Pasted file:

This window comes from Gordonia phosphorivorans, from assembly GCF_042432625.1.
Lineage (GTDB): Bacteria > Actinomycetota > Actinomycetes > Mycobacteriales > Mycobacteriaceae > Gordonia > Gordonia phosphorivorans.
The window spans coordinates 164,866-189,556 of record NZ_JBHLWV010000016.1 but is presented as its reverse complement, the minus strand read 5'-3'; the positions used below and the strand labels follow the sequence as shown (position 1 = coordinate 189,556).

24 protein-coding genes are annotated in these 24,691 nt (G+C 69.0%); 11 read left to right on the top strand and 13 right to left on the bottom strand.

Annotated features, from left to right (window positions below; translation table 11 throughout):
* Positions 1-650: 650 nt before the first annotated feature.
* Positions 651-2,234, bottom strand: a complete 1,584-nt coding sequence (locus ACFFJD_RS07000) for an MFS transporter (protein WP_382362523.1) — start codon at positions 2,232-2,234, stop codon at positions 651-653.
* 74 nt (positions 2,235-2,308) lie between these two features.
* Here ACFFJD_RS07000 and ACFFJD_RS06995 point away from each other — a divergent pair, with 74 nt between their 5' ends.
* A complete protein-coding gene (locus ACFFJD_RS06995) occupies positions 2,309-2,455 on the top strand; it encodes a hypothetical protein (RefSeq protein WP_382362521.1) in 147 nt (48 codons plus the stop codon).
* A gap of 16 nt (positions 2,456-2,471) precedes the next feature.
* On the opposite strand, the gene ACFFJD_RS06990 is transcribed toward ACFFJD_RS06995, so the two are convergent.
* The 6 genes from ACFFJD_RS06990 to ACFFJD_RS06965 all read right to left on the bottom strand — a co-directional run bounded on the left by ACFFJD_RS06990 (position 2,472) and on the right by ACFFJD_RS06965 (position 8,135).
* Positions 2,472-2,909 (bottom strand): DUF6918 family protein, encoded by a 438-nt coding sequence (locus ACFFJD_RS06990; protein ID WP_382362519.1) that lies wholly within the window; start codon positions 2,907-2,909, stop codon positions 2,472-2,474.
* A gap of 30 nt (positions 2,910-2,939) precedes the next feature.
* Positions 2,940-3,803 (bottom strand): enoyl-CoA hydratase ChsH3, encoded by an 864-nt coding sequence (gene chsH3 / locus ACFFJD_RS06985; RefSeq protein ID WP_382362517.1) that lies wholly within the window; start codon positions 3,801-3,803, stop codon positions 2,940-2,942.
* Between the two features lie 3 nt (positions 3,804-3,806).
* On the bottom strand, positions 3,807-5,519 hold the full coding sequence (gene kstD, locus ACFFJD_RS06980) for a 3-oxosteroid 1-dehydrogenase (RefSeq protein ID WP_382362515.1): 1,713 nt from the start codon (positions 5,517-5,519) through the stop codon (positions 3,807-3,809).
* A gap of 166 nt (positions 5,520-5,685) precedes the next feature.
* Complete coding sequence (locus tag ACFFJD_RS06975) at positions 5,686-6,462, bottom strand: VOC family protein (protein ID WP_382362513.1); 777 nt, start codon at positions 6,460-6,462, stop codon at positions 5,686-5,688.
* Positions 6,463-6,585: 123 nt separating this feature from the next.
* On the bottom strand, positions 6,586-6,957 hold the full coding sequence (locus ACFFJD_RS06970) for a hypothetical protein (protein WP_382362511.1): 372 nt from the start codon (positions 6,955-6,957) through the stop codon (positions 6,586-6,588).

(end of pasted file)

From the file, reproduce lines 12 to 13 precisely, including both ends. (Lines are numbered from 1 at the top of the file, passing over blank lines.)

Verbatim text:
* On the opposite strand, the gene ACFFJD_RS06990 is transcribed toward ACFFJD_RS06995, so the two are convergent.
* The 6 genes from ACFFJD_RS06990 to ACFFJD_RS06965 all read right to left on the bottom strand — a co-directional run bounded on the left by ACFFJD_RS06990 (position 2,472) and on the right by ACFFJD_RS06965 (position 8,135).